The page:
The stats of tech news publishing in different media
During 1,5 years of managing ProCEEd newsletter, I have collected over 2 thousand links for the news about Eastern European startups, around 1400 of them are in English. Using the data I have, I prepared a summary analysis to introduce you to the tech mass media market.
The whole segment of tech media can be divided into the niche publishers (dedicated to a particular region or a specific industry) and the mainstream ones (the global coverage). The ratio is 74.2% and 25.8% respectively.
The startups from Eastern Europe are not fully covered in these media. If we analyse the coverage by countries, the majority of the news published are from Russia (41.8%). The next ones far behind are Ukraine (14.5%), Poland (10.1%) and Estonia (6.7%).
The reason for such a big percentage of Russian news is a frequently changing law, which regulates the access to the internet and the freedom of speech. Estonia also generates government-related news such as introducing the e-citizenship.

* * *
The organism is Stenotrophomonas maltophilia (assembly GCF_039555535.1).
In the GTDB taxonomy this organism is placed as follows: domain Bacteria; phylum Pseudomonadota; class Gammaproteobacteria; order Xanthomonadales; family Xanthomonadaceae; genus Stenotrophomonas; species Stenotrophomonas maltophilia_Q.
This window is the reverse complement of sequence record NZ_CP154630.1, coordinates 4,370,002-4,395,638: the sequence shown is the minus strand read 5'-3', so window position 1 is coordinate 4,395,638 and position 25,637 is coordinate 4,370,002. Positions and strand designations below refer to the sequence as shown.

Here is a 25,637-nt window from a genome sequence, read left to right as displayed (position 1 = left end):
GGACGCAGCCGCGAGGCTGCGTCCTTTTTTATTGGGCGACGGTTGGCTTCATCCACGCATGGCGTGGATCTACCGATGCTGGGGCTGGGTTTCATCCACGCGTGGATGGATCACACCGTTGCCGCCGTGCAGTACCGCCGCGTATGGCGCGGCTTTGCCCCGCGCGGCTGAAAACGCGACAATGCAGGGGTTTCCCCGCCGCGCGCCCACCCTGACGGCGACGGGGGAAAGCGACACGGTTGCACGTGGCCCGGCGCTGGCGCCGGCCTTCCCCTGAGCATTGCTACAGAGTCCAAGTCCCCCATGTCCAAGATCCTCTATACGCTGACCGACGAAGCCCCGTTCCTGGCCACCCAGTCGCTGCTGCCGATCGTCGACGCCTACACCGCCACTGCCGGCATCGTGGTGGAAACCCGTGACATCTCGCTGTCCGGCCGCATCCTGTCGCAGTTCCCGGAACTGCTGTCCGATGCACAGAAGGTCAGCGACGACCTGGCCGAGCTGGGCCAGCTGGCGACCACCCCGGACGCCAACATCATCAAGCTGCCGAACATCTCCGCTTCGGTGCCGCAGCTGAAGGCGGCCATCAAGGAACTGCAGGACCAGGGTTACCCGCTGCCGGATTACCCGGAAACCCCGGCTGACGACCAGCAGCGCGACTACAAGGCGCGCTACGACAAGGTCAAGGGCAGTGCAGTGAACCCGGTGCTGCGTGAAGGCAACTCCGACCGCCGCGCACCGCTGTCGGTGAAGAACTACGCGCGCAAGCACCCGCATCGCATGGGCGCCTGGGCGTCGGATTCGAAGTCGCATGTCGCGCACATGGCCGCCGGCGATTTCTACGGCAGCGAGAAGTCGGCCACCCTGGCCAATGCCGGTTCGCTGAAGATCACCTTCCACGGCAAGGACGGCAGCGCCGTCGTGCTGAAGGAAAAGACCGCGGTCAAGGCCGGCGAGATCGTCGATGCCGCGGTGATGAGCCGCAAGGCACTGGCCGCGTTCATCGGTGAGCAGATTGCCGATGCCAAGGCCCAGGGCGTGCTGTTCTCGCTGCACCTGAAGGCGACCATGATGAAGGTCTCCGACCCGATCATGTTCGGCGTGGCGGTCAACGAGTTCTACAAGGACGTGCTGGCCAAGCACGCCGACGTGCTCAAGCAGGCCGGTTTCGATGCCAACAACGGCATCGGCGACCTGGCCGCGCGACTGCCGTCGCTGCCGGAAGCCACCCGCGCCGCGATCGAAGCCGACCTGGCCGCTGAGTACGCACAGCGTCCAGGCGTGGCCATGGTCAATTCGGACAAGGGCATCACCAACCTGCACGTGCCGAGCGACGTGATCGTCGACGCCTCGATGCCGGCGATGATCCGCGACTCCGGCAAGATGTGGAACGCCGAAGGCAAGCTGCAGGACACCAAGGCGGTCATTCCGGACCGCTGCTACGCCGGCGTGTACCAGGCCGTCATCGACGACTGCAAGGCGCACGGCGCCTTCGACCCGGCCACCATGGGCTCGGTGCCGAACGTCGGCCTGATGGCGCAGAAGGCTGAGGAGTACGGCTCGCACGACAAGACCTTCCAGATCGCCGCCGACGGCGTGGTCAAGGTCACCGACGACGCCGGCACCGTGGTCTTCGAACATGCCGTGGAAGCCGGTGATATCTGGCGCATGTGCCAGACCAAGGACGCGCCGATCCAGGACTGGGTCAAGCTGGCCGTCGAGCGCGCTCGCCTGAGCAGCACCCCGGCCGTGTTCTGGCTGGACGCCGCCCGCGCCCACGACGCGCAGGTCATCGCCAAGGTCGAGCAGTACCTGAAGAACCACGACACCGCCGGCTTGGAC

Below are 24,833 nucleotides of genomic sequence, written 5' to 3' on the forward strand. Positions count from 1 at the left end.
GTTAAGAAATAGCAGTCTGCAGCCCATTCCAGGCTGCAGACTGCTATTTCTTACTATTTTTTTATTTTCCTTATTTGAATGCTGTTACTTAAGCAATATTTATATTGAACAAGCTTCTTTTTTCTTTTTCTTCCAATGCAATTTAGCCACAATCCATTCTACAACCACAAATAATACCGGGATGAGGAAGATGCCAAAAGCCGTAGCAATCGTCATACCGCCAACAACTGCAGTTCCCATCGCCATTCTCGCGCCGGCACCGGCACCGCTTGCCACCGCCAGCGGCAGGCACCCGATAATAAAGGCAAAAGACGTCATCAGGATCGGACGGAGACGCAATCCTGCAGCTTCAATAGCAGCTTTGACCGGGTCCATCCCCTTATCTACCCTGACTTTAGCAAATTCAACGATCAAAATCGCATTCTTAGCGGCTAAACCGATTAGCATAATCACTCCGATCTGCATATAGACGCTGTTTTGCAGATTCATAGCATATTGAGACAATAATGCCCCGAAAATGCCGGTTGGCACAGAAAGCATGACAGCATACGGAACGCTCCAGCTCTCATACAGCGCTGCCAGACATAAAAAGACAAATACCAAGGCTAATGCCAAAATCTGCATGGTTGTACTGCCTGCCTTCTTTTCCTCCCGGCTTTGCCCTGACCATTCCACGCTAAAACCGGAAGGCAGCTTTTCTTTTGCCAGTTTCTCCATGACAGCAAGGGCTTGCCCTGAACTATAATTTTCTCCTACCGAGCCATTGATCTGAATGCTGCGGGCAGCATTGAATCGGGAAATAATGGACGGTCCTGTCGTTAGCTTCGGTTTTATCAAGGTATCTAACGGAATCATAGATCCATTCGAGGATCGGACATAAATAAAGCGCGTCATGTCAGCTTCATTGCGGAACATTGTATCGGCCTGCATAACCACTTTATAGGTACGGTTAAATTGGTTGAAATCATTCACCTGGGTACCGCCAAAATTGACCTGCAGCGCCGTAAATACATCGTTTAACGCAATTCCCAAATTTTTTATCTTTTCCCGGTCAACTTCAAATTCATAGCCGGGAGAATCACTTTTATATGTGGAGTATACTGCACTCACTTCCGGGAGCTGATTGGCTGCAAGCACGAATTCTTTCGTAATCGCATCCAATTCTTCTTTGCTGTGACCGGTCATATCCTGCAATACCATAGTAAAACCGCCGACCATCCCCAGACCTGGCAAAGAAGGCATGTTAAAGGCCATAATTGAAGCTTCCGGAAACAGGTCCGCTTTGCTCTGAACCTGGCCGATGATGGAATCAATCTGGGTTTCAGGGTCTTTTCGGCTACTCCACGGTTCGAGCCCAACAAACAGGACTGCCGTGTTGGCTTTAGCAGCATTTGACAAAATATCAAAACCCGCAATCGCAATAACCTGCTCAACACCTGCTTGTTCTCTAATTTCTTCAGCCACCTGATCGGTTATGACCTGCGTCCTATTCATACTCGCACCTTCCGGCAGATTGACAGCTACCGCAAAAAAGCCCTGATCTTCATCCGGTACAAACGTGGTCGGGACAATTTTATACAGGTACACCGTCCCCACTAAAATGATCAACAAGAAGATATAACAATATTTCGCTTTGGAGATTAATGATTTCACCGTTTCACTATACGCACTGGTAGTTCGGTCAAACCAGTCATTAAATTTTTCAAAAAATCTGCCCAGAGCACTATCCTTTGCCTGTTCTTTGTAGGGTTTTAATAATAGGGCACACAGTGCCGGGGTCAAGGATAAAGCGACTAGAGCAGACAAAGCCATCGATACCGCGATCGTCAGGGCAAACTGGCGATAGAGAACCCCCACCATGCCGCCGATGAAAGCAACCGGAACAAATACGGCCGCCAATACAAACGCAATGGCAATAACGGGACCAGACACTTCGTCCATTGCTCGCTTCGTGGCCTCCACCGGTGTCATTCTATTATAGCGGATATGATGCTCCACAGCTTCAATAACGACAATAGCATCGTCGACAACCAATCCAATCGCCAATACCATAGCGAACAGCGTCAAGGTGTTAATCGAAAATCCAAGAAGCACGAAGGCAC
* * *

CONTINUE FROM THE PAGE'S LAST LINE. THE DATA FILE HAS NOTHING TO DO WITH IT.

To understand the scope of the topics, let’s see what interests the journalists from the two types of media:
We can see that the publishers agree on the first point. They are mostly interested in expert articles and reviews, which don’t necessarily have a particular news trigger (e.g. feature stories, long reads, reviews). Then we start seeing a mismatch. The niche media prefer articles about startups, whilst the mainstream ones have little interest in those. They will rather get hooked on the stories of the venture capital deals over $1-5 million and the state-level initiatives.